We need to change things at the FCC, open up the marketplace, and let someone/something come on and deliver what is wanted.

    Fat chance.

    • Re: (Score:2, Interesting)

      by jayp00001 (267507)
      I think the countrywide marketplace IS open. There is no federal law stopping you from stringing fiber from point a to point b anywhere in the US. The real problem is that all the local municipalities in the middle look at anyone thinking about running any type of cable as a.) a potential cash cow and b.) a threat to the local cable company monopoly that they have already granted. The cable company, of course, threatens to sue the town if they even consider letting another company run fiber. The sole ex
      • Re: (Score:3, Insightful)

        by rickb928 (945187)
        Ah, so many issues, so little time...

        It isn't federal law that is the issue. Stringing FTTH requires hanging it off of poles in most of the country. Paying for access to the right-of-way. Even burying requires ROW. Local communities control most of this, while common carriers usually have a deal with the local authorities also. In Maine, most of the poles were owned by the power cos., and everyone paid them for access. The local community took a cut of the action. To go into business as a FTTH ISP, y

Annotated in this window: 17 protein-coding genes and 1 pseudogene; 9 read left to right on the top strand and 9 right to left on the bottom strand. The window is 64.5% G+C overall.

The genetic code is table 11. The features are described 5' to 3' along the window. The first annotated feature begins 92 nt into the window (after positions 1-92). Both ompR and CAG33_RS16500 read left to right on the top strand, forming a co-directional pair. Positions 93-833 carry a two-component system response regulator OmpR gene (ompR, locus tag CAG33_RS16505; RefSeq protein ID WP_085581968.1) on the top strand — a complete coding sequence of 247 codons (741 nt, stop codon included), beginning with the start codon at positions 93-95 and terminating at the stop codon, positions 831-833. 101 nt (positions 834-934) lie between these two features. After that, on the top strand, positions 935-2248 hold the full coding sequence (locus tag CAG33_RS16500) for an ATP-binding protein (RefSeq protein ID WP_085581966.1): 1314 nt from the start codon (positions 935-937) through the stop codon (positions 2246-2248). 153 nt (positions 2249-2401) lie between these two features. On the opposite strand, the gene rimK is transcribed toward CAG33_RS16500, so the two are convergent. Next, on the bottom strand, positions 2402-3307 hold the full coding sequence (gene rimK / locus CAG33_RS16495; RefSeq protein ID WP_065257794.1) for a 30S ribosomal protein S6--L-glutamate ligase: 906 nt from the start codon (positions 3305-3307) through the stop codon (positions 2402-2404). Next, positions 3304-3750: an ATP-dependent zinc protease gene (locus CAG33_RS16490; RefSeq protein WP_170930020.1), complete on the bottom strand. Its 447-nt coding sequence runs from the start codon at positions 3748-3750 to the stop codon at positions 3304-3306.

• Broadband Utilities (Score:3, Interesting)

    by Doc Ruby (173196) on Friday March 28, 2008 @12:43PM (#22895018) Homepage Journal
    The US still has to make the cultural leap to seeing broadband Internet as essential a utility as is electric, heat, water and sewage. We still don't even see TV that way, or we'd never put up with its high prices and monopolies - partly because we allowed cartels in exchange for "free" (ad supported, FCC regulated) air/radio broadcasts.

    Small experiments in the US have shown that when municipal or other governments introduce network service, it finally spurs competition among the incumbent network operators, who stop putting off the less profitable market segments (who then get no service) while they pursue the "lowest hanging fruit". These municipal networks, whether wired or wireless, can support the increasing municipal network operations without paying tax money to private profit. If they permanently introduce real competition among the private operators, they can recede back into carrying only government traffic, like fire/police/medical comms, public websites, and the government's IT operations (including voice). In the meantime they let public policy make direct changes in what's available, to guide their constituents into a more competitive position with everyone else on the Internet.

    Or we can just trust the phone company to invest time and money into keeping American communities competitive with all our foreign competitors, on the Internet that we invented and shared with them.
  • local governments that will allow new companies to run FTTH and to not grant legal monopolies to anyone. You'd have to deal with the feds for wireless communications but not landline.

    Yes, AT&T and Comcast have scary amounts of money, but AT&T in particular is run by morons. Could a new competitor with their own FTTH network prosper? I think so. With state and local governments fast-track the paperwork and not demand bribes ("free" access for this and that, "franchise fees", etc)? Well...

    Utah ha
  • by Mentorix (620009) <slashdot@benben.com> on Friday March 28, 2008 @01:27PM (#22895654)